and give a clean bill of health without even bringing the individual
in, without writing a letter on the matter? How do you explain
There is the documentation.
Then, you go to case No. 2, and say, "Here is a phenomenal indi-
vidual. '\Ylio passed on that case? Who said this man, who is one
of the top"
Wait until we get to the case, strike that part of it.
I have the cases, which I think you should take, one by one, and
bring in the Board who sat on each particular case, don't find out
whether the men are kind to their wives and families, whether the
neighbors think they are fine people, but examine them to see whether
or not they are competent for this particular job, because, you see,
all through this Government we have a vast number of individuals
who are great golf companions, great individuals, but who are doing
a very, very bad job.
This idea of bringing them up here and lining them up, and bring-
ing in their neighbors to testify that they are fine fellows and are
not disloyal is a waste of time, and is ridiculous.
Senator McMahon. I move that the committee who passed on this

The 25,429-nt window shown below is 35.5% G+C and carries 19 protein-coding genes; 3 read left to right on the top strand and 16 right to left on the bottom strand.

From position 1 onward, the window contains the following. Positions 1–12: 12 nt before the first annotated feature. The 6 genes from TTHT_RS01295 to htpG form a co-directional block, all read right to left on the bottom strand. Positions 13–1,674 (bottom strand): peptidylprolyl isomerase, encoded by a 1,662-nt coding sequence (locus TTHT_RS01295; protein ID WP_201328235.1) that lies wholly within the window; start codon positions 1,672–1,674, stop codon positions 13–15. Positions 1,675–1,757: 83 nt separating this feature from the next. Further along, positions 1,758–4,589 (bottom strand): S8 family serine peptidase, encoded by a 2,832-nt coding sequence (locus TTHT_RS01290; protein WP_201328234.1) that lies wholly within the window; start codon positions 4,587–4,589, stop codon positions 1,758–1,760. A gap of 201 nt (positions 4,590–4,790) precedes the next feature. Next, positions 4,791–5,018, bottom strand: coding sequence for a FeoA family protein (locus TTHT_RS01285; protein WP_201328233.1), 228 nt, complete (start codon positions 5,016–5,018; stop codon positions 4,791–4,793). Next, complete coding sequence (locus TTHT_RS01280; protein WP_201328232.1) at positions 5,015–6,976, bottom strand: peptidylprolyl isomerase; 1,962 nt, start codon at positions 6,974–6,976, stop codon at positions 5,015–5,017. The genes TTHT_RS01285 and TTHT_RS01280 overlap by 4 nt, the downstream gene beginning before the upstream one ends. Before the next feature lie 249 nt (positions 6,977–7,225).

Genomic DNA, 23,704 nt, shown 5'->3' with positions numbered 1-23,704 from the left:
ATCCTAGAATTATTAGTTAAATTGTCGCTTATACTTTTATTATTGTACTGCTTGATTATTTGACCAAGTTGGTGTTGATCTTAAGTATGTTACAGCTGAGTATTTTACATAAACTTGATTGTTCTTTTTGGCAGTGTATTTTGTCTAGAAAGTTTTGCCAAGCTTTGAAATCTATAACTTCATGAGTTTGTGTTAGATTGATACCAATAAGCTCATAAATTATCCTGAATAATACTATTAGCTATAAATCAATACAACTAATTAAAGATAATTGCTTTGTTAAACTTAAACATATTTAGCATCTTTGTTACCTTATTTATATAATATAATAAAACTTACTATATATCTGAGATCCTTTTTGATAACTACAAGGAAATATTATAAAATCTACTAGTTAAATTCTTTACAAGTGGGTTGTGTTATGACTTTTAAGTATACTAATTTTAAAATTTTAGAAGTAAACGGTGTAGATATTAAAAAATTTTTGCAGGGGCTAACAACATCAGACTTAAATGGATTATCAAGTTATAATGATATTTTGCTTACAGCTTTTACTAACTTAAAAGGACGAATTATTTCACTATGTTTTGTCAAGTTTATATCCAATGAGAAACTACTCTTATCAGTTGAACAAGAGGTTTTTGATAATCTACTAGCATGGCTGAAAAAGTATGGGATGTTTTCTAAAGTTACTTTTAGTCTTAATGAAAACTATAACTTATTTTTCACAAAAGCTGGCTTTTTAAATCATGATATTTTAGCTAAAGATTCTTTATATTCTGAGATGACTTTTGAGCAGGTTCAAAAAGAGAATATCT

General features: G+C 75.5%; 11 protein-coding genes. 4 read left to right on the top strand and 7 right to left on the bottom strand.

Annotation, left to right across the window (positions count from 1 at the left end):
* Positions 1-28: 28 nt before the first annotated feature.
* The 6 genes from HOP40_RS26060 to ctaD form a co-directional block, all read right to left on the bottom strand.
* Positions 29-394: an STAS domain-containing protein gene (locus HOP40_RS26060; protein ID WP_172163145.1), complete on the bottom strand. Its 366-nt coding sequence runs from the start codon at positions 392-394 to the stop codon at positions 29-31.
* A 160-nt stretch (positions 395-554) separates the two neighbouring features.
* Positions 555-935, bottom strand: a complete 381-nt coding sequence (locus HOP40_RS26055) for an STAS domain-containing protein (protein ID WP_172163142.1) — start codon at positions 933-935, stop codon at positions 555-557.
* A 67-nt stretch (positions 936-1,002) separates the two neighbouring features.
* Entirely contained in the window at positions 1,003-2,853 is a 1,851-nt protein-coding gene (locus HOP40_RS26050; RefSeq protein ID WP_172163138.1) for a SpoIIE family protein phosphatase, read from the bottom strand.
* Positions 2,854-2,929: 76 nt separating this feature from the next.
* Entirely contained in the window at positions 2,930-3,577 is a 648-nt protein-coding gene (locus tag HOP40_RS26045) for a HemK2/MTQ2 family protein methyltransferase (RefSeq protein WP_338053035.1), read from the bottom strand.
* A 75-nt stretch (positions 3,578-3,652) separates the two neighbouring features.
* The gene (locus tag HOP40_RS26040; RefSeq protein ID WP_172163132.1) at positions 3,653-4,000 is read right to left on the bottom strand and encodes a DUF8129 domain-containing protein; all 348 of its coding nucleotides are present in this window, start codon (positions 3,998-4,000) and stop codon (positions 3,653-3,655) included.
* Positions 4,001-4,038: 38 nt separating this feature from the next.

matter, these nine gentlemen, be brought before this committee to
64 STATE DEPARTMENT EMPLOYEE LOYALTY INVESTIGATION
tell US what their procedures have been. We will talk with them later
on any cases that might come into question by reason of the Senator's
testimony, but I formally move that these nine members be brought
here for testimony bearing upon the procedure that they have adopted.
This is a timely point in the proceedings for that to be done.
Senator Tydings. Any comment, Senator Green?
Senator Green. No comment.
Senator Tydings. Any comment, Senator Hickenlooper ?
Senator Hickenlooper. I move to amend the motion by making a
requirement that we get the files, all of them, in case No. 1, so that we
will be able to interrogate these men who sat on the panel, in the light
of the decision on file No. 1, and the information contained in file No.
1; and in that way really be able to explore their processes of clear-
ance or nonclearance of individuals.
Senator McCarthy. Not as a witness, but as a Senator, might I
ask the committee if they will consider allowing me to sit in at that
time? I think I can be helpful to the committee, I can find out who
was chairman of the various boards, find out why the results that have
come from the Board have been so unusual. I would like to find out,